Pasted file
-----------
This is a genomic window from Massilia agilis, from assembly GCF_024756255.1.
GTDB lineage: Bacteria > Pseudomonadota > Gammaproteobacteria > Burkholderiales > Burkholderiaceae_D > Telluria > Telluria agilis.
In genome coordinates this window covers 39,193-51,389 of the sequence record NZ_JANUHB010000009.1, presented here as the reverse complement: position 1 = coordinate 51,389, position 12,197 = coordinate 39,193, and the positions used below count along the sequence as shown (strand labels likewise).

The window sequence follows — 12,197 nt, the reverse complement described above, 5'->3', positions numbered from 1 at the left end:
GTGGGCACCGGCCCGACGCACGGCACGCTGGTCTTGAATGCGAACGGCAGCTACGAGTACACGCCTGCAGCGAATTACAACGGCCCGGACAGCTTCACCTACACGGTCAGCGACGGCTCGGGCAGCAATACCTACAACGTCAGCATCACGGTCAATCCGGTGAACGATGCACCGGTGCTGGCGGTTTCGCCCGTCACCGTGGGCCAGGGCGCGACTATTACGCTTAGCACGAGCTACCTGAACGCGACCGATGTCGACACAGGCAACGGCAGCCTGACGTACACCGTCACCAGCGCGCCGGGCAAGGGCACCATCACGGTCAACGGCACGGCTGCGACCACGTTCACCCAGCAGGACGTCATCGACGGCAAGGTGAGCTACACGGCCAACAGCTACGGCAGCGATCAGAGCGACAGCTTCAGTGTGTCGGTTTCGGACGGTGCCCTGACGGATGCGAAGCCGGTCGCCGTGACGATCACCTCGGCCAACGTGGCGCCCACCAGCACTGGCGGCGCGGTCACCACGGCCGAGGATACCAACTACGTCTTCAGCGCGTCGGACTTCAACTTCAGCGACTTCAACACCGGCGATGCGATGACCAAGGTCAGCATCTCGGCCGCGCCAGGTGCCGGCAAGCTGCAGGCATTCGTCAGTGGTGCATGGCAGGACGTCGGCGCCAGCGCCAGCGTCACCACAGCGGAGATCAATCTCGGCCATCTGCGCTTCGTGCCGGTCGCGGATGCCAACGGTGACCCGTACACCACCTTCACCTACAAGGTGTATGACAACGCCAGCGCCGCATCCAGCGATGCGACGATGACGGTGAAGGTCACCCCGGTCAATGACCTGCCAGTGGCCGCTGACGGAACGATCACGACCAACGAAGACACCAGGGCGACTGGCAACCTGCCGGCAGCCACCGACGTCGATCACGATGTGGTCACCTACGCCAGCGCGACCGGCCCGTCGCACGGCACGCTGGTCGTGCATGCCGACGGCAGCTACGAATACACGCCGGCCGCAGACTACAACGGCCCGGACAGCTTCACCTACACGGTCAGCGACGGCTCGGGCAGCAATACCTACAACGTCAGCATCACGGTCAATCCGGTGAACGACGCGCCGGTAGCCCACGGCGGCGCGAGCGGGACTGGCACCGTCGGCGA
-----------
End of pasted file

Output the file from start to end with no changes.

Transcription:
This is a genomic window from Massilia agilis, from assembly GCF_024756255.1.
GTDB lineage: Bacteria > Pseudomonadota > Gammaproteobacteria > Burkholderiales > Burkholderiaceae_D > Telluria > Telluria agilis.
In genome coordinates this window covers 39,193-51,389 of the sequence record NZ_JANUHB010000009.1, presented here as the reverse complement: position 1 = coordinate 51,389, position 12,197 = coordinate 39,193, and the positions used below count along the sequence as shown (strand labels likewise).

The window sequence follows — 12,197 nt, the reverse complement described above, 5'->3', positions numbered from 1 at the left end:
GTGGGCACCGGCCCGACGCACGGCACGCTGGTCTTGAATGCGAACGGCAGCTACGAGTACACGCCTGCAGCGAATTACAACGGCCCGGACAGCTTCACCTACACGGTCAGCGACGGCTCGGGCAGCAATACCTACAACGTCAGCATCACGGTCAATCCGGTGAACGATGCACCGGTGCTGGCGGTTTCGCCCGTCACCGTGGGCCAGGGCGCGACTATTACGCTTAGCACGAGCTACCTGAACGCGACCGATGTCGACACAGGCAACGGCAGCCTGACGTACACCGTCACCAGCGCGCCGGGCAAGGGCACCATCACGGTCAACGGCACGGCTGCGACCACGTTCACCCAGCAGGACGTCATCGACGGCAAGGTGAGCTACACGGCCAACAGCTACGGCAGCGATCAGAGCGACAGCTTCAGTGTGTCGGTTTCGGACGGTGCCCTGACGGATGCGAAGCCGGTCGCCGTGACGATCACCTCGGCCAACGTGGCGCCCACCAGCACTGGCGGCGCGGTCACCACGGCCGAGGATACCAACTACGTCTTCAGCGCGTCGGACTTCAACTTCAGCGACTTCAACACCGGCGATGCGATGACCAAGGTCAGCATCTCGGCCGCGCCAGGTGCCGGCAAGCTGCAGGCATTCGTCAGTGGTGCATGGCAGGACGTCGGCGCCAGCGCCAGCGTCACCACAGCGGAGATCAATCTCGGCCATCTGCGCTTCGTGCCGGTCGCGGATGCCAACGGTGACCCGTACACCACCTTCACCTACAAGGTGTATGACAACGCCAGCGCCGCATCCAGCGATGCGACGATGACGGTGAAGGTCACCCCGGTCAATGACCTGCCAGTGGCCGCTGACGGAACGATCACGACCAACGAAGACACCAGGGCGACTGGCAACCTGCCGGCAGCCACCGACGTCGATCACGATGTGGTCACCTACGCCAGCGCGACCGGCCCGTCGCACGGCACGCTGGTCGTGCATGCCGACGGCAGCTACGAATACACGCCGGCCGCAGACTACAACGGCCCGGACAGCTTCACCTACACGGTCAGCGACGGCTCGGGCAGCAATACCTACAACGTCAGCATCACGGTCAATCCGGTGAACGACGCGCCGGTAGCCCACGGCGGCGCGAGCGGGACTGGCACCGTCGGCGA